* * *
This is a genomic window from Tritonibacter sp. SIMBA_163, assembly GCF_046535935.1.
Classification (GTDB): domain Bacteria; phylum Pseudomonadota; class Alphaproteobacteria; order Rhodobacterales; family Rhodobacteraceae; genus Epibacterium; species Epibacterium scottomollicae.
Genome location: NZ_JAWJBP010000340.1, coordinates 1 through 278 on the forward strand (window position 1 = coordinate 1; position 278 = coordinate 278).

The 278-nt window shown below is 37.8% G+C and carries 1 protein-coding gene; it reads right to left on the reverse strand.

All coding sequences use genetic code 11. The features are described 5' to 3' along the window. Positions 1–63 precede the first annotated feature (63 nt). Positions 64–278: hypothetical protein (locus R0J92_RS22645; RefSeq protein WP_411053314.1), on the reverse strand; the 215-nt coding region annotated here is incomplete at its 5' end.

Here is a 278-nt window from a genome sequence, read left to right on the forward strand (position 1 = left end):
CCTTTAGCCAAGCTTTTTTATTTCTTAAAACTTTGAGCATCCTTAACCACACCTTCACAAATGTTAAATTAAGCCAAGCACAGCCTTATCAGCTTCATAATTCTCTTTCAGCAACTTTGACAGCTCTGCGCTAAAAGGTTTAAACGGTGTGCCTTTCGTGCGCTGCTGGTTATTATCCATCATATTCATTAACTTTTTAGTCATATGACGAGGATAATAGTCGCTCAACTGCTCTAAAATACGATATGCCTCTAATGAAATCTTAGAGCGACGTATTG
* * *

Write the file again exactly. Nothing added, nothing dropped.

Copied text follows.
This is a genomic window from Tritonibacter sp. SIMBA_163, assembly GCF_046535935.1.
Classification (GTDB): domain Bacteria; phylum Pseudomonadota; class Alphaproteobacteria; order Rhodobacterales; family Rhodobacteraceae; genus Epibacterium; species Epibacterium scottomollicae.
Genome location: NZ_JAWJBP010000340.1, coordinates 1 through 278 on the forward strand (window position 1 = coordinate 1; position 278 = coordinate 278).

The 278-nt window shown below is 37.8% G+C and carries 1 protein-coding gene; it reads right to left on the reverse strand.

All coding sequences use genetic code 11. The features are described 5' to 3' along the window. Positions 1–63 precede the first annotated feature (63 nt). Positions 64–278: hypothetical protein (locus R0J92_RS22645; RefSeq protein WP_411053314.1), on the reverse strand; the 215-nt coding region annotated here is incomplete at its 5' end.

Here is a 278-nt window from a genome sequence, read left to right on the forward strand (position 1 = left end):
CCTTTAGCCAAGCTTTTTTATTTCTTAAAACTTTGAGCATCCTTAACCACACCTTCACAAATGTTAAATTAAGCCAAGCACAGCCTTATCAGCTTCATAATTCTCTTTCAGCAACTTTGACAGCTCTGCGCTAAAAGGTTTAAACGGTGTGCCTTTCGTGCGCTGCTGGTTATTATCCATCATATTCATTAACTTTTTAGTCATATGACGAGGATAATAGTCGCTCAACTGCTCTAAAATACGATATGCCTCTAATGAAATCTTAGAGCGACGTATTG